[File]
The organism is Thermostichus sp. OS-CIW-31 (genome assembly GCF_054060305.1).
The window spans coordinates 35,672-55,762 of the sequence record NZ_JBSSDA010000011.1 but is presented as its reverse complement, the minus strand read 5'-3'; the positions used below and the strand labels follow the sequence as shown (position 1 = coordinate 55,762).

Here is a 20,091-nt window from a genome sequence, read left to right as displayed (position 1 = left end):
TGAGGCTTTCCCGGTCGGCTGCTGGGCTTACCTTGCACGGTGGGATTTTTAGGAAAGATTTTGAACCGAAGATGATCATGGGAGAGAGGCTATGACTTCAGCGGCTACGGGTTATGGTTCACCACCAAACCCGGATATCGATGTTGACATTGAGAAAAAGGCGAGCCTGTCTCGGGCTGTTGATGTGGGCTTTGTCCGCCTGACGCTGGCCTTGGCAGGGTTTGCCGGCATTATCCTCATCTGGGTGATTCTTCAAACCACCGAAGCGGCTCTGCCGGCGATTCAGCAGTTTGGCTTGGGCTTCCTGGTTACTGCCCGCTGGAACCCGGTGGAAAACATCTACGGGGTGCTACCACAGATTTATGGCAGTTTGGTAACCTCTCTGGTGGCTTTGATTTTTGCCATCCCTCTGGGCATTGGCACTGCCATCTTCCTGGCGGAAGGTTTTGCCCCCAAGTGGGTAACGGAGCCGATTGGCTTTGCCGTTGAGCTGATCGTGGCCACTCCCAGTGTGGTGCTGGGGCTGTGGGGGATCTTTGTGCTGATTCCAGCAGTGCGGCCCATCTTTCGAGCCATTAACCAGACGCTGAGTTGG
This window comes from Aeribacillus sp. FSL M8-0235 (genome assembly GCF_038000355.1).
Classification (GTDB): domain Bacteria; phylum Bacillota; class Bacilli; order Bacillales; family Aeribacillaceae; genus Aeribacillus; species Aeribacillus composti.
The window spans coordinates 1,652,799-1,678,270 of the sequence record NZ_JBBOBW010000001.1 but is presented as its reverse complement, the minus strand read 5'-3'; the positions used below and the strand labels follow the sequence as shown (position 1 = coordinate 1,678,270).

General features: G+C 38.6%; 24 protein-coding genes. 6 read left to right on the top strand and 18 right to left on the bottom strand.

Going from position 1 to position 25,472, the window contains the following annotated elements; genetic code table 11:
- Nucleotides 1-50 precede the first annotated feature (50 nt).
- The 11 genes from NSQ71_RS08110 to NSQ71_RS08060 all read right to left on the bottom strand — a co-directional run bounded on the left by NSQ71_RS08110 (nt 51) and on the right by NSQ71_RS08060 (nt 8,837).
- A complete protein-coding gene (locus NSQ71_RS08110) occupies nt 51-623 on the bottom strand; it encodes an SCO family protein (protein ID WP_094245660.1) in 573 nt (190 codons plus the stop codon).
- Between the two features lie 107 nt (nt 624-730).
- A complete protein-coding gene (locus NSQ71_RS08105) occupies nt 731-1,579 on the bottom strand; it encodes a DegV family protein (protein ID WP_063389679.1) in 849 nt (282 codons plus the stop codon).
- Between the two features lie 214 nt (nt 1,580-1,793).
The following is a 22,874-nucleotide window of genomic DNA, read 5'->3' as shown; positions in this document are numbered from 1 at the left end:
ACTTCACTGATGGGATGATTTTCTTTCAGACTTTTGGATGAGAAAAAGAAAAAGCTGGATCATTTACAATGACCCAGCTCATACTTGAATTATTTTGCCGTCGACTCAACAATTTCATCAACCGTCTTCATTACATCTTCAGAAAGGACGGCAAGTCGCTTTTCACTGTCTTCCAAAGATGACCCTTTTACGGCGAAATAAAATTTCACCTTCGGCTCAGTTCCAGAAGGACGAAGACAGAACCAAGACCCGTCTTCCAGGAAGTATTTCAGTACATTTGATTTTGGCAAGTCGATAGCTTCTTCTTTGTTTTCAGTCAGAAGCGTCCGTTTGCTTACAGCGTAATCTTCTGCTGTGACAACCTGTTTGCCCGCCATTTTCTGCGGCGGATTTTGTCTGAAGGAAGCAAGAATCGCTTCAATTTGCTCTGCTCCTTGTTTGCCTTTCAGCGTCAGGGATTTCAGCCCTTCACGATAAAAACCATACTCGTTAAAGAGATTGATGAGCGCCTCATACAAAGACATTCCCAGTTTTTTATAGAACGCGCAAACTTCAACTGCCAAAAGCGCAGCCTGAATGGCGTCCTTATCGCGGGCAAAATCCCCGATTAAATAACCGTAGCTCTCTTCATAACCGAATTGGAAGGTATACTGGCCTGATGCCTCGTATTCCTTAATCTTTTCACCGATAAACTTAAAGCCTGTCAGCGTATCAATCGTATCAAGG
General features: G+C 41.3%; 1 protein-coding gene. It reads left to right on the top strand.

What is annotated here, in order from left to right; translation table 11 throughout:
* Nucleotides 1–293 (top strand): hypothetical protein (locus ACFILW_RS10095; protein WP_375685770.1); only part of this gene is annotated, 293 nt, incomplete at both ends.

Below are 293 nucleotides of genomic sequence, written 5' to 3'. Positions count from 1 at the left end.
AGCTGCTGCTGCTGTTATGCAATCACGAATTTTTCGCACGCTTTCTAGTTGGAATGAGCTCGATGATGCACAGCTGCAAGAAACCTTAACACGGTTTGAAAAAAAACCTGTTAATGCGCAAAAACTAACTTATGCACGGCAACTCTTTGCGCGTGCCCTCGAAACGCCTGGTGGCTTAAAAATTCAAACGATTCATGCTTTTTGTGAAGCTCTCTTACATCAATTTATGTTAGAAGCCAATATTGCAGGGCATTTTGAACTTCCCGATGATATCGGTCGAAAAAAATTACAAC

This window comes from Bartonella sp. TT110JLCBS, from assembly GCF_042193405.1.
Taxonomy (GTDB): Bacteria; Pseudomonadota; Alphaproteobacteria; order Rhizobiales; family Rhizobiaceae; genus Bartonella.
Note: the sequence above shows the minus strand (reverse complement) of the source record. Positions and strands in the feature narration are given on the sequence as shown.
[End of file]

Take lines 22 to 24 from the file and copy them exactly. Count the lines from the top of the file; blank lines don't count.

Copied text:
AGCTGCTGCTGCTGTTATGCAATCACGAATTTTTCGCACGCTTTCTAGTTGGAATGAGCTCGATGATGCACAGCTGCAAGAAACCTTAACACGGTTTGAAAAAAAACCTGTTAATGCGCAAAAACTAACTTATGCACGGCAACTCTTTGCGCGTGCCCTCGAAACGCCTGGTGGCTTAAAAATTCAAACGATTCATGCTTTTTGTGAAGCTCTCTTACATCAATTTATGTTAGAAGCCAATATTGCAGGGCATTTTGAACTTCCCGATGATATCGGTCGAAAAAAATTACAAC

This window comes from Bartonella sp. TT110JLCBS, from assembly GCF_042193405.1.
Taxonomy (GTDB): Bacteria; Pseudomonadota; Alphaproteobacteria; order Rhizobiales; family Rhizobiaceae; genus Bartonella.